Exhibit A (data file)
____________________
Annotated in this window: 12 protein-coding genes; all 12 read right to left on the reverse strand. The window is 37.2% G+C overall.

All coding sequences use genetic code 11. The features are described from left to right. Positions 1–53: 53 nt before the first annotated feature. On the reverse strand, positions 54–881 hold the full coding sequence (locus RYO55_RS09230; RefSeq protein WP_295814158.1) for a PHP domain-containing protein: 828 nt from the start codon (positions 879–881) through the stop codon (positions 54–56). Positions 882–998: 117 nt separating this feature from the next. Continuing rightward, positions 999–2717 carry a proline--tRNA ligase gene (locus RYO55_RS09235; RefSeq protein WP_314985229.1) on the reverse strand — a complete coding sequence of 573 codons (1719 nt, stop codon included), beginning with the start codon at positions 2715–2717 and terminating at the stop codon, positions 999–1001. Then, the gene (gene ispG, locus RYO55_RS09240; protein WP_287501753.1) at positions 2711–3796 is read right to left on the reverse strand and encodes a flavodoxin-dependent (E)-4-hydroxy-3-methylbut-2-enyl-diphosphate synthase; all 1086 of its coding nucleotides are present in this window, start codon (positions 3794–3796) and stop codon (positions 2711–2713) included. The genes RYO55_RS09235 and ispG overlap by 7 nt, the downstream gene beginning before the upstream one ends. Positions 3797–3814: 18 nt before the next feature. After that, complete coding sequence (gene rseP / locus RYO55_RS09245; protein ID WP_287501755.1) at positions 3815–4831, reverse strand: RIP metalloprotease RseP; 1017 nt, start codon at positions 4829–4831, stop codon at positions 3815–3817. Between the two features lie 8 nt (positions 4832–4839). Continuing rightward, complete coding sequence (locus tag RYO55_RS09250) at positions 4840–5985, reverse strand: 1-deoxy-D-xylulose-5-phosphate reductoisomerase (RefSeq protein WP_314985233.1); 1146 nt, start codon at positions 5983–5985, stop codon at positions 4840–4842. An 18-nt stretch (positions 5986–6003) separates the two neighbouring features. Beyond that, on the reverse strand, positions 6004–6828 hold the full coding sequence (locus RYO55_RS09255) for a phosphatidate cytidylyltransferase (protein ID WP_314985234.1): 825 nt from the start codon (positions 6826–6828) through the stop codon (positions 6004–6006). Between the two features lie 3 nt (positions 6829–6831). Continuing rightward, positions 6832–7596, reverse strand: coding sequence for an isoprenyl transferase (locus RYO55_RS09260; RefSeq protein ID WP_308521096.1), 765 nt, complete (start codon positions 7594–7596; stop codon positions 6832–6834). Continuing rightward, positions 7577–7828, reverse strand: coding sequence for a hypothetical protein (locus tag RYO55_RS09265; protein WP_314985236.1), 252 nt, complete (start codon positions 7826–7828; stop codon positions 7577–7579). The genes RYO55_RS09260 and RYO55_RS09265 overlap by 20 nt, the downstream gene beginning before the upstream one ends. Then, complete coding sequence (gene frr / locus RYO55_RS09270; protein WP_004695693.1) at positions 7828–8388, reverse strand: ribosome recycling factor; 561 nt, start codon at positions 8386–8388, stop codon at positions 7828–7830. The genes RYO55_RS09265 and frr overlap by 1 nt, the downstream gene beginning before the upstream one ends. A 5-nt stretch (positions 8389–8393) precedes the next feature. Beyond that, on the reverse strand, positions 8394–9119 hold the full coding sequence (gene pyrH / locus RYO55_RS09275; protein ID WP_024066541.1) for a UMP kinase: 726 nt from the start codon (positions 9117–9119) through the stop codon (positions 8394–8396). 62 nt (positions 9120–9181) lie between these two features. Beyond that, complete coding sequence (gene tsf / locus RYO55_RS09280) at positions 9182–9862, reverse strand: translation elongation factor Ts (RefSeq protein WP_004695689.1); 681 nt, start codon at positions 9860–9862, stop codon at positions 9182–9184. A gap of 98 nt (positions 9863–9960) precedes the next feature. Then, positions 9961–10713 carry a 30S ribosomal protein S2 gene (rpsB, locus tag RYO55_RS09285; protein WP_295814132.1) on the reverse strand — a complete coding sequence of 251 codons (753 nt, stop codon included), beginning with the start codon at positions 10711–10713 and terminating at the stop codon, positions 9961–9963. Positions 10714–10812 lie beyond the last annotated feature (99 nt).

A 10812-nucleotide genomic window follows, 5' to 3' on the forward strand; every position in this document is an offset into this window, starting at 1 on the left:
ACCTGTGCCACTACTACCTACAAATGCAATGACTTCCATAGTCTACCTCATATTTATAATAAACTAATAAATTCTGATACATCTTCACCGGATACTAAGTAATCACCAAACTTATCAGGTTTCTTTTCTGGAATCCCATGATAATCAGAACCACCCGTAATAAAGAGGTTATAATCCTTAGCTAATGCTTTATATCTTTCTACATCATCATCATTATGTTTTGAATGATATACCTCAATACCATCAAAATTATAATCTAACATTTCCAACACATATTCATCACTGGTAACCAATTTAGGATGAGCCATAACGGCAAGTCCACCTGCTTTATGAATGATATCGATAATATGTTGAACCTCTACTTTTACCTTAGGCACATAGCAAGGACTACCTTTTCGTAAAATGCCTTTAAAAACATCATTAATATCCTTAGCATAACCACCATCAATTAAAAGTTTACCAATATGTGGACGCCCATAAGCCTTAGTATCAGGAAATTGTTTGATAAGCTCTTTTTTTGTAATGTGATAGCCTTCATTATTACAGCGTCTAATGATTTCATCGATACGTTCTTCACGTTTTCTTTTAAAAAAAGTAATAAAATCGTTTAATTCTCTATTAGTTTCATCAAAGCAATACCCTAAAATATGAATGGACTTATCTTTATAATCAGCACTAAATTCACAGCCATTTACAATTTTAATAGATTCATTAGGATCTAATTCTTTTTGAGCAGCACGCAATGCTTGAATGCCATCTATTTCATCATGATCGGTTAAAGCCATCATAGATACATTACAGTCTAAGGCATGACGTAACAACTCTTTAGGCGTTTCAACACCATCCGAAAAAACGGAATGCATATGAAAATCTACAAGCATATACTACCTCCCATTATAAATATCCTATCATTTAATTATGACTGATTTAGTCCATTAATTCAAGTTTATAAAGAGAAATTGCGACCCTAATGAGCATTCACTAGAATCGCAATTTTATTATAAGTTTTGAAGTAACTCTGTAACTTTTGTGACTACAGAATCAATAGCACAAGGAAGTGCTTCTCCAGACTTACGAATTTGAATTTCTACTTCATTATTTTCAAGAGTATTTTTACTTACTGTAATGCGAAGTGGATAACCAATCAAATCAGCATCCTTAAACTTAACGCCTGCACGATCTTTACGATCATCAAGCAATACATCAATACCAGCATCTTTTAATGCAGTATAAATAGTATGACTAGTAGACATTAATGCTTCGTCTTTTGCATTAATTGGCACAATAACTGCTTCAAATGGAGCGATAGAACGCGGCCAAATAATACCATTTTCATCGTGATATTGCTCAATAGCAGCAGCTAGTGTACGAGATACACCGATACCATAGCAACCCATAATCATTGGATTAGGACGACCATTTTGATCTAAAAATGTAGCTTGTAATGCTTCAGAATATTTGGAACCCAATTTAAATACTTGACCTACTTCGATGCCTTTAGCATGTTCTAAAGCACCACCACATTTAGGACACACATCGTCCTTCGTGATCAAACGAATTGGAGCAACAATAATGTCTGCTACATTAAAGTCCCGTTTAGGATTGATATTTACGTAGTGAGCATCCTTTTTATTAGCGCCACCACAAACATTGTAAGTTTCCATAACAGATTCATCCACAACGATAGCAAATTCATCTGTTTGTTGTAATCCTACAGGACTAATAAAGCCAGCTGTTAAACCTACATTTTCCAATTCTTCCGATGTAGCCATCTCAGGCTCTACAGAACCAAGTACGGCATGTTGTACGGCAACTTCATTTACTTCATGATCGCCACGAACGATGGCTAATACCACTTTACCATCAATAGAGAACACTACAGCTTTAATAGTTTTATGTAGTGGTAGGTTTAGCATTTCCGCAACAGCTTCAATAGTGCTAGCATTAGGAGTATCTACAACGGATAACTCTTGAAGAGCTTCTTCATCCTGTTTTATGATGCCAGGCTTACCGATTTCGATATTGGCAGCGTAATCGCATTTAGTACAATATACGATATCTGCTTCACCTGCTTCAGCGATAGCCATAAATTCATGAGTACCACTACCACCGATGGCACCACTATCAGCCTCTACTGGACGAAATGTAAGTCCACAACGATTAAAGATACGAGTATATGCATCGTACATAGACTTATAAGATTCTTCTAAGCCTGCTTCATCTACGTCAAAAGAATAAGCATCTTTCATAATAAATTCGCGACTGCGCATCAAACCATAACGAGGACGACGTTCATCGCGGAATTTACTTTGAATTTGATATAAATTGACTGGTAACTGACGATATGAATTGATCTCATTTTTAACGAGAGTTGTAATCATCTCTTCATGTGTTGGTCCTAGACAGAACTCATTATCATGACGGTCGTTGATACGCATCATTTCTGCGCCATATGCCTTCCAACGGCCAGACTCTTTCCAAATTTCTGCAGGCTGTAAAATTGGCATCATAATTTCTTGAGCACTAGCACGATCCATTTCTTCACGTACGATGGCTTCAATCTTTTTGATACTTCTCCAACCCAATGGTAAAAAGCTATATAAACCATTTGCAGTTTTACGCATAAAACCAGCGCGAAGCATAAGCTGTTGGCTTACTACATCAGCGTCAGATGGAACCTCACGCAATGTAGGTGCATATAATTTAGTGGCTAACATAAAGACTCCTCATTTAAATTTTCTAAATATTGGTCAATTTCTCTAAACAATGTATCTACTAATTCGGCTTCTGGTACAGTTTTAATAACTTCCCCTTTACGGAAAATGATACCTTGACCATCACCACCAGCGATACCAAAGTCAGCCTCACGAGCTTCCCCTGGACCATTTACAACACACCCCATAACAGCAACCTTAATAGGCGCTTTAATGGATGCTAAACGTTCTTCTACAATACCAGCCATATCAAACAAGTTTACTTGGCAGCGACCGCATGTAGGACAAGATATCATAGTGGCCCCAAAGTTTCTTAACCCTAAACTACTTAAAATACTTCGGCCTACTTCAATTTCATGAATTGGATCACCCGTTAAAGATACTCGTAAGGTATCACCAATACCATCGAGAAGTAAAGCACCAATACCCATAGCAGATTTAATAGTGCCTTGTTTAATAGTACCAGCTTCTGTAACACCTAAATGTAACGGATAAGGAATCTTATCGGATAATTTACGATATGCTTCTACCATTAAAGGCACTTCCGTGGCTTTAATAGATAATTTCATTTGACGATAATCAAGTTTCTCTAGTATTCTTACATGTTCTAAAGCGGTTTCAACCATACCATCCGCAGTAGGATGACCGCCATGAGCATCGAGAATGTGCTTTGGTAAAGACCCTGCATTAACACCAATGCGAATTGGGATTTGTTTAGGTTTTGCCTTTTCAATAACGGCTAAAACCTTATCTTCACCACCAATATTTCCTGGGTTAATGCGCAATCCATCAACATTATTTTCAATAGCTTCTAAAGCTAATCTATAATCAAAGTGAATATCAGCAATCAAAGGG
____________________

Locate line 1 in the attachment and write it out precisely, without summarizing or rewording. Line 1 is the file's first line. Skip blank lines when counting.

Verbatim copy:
Annotated in this window: 12 protein-coding genes; all 12 read right to left on the reverse strand. The window is 37.2% G+C overall.